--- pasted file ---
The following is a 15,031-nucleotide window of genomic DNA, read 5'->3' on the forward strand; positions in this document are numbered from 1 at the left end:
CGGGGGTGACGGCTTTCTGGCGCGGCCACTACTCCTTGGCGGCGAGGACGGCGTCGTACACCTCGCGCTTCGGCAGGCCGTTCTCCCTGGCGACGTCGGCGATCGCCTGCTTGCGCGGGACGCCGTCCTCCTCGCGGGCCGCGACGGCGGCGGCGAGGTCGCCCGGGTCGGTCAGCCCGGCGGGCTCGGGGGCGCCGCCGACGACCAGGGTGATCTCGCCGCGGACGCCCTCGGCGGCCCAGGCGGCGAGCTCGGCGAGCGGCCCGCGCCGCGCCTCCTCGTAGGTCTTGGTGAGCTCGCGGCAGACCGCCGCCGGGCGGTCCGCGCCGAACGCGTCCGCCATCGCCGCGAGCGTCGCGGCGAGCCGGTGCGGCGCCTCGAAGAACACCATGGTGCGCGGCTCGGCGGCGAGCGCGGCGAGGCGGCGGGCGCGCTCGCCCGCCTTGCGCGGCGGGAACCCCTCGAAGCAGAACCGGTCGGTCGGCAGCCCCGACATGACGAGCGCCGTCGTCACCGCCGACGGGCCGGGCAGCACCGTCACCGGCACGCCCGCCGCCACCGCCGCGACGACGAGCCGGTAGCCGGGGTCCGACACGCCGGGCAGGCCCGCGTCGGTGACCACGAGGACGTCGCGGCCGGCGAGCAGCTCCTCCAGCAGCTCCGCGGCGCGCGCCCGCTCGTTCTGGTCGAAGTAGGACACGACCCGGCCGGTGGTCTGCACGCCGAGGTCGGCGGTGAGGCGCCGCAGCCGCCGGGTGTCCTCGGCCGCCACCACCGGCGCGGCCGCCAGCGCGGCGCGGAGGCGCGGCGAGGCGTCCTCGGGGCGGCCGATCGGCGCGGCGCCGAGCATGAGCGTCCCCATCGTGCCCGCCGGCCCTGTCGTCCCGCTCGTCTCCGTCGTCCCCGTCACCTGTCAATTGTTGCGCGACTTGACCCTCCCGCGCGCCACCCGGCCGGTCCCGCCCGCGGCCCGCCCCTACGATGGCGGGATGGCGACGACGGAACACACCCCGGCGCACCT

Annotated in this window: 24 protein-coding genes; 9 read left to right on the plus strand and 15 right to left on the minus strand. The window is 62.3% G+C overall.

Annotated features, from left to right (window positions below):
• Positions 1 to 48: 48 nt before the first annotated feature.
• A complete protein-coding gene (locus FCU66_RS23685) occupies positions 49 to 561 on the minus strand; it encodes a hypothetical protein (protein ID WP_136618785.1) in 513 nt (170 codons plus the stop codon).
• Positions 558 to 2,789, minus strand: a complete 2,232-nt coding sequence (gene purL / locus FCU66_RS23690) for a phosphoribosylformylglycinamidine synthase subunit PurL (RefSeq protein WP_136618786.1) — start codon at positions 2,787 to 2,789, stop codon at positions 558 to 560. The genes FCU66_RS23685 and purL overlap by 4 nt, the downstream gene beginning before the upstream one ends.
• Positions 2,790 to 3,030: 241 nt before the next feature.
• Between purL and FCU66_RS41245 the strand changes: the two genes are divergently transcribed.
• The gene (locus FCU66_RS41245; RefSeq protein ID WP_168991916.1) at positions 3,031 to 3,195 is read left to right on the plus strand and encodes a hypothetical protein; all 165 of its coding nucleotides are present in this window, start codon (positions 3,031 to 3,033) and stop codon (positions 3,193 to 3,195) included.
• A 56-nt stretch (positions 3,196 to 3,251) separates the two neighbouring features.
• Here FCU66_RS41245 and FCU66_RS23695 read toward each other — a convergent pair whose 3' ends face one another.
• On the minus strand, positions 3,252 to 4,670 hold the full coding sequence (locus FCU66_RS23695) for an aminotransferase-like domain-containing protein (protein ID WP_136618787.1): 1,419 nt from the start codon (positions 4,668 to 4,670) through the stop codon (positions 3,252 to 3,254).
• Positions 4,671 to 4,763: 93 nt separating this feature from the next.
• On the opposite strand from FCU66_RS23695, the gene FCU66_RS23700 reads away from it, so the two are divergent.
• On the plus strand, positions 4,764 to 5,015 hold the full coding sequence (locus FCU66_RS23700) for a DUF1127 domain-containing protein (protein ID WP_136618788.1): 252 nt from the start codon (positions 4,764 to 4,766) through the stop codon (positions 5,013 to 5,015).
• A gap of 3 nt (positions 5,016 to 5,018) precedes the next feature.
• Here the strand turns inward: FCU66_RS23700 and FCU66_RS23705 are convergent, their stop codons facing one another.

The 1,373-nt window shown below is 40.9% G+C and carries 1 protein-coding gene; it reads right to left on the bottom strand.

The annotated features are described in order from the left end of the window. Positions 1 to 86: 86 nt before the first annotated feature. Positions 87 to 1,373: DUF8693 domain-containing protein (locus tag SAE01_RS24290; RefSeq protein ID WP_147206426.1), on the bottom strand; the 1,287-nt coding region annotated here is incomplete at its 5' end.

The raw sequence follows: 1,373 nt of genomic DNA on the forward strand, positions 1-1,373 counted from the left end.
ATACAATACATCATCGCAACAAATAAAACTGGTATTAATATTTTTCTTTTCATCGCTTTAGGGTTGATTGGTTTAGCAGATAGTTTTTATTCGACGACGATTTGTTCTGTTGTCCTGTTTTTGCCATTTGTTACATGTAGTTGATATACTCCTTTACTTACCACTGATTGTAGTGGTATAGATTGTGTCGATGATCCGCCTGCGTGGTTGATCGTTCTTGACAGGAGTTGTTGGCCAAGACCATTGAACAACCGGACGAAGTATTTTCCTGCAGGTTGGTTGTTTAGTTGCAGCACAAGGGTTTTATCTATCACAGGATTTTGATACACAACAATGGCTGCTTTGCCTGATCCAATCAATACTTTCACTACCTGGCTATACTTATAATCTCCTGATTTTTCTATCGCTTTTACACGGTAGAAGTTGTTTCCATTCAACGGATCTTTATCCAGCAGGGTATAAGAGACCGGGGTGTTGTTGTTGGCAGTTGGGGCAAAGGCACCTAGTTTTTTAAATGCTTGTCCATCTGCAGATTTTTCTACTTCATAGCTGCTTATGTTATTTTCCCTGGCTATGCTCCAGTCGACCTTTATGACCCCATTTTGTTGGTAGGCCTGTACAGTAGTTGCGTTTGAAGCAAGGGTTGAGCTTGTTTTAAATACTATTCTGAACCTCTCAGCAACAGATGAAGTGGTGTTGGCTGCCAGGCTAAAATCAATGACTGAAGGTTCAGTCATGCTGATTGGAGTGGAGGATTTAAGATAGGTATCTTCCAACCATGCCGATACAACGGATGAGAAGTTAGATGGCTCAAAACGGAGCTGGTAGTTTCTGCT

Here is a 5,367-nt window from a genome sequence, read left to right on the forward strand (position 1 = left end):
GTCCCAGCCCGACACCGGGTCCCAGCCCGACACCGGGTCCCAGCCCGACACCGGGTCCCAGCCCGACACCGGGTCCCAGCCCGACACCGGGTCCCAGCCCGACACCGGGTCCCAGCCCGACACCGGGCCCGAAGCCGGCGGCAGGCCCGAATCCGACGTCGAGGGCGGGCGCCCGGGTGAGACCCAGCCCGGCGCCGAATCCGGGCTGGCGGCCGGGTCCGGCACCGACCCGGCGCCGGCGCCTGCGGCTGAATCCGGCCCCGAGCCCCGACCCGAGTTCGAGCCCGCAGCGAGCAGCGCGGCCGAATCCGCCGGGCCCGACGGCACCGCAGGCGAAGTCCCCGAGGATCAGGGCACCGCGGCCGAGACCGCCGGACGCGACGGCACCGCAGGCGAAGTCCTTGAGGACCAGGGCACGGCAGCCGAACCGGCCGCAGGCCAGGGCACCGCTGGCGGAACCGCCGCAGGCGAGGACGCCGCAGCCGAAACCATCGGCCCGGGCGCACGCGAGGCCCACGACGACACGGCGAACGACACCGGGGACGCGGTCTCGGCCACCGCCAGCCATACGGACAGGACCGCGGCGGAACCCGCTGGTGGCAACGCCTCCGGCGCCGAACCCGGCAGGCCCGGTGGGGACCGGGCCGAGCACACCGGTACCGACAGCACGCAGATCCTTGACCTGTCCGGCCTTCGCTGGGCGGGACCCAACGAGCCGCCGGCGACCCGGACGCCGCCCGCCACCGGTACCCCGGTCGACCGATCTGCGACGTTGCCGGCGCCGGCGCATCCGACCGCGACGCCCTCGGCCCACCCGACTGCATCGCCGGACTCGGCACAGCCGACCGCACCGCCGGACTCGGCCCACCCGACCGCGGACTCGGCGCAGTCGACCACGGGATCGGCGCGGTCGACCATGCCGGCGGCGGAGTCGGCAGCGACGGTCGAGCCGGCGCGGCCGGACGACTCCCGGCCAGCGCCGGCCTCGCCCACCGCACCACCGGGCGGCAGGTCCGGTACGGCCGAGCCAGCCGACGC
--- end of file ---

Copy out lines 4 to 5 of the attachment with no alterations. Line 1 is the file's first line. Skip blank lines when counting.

Annotated features, from left to right (window positions below):
• Positions 1 to 48: 48 nt before the first annotated feature.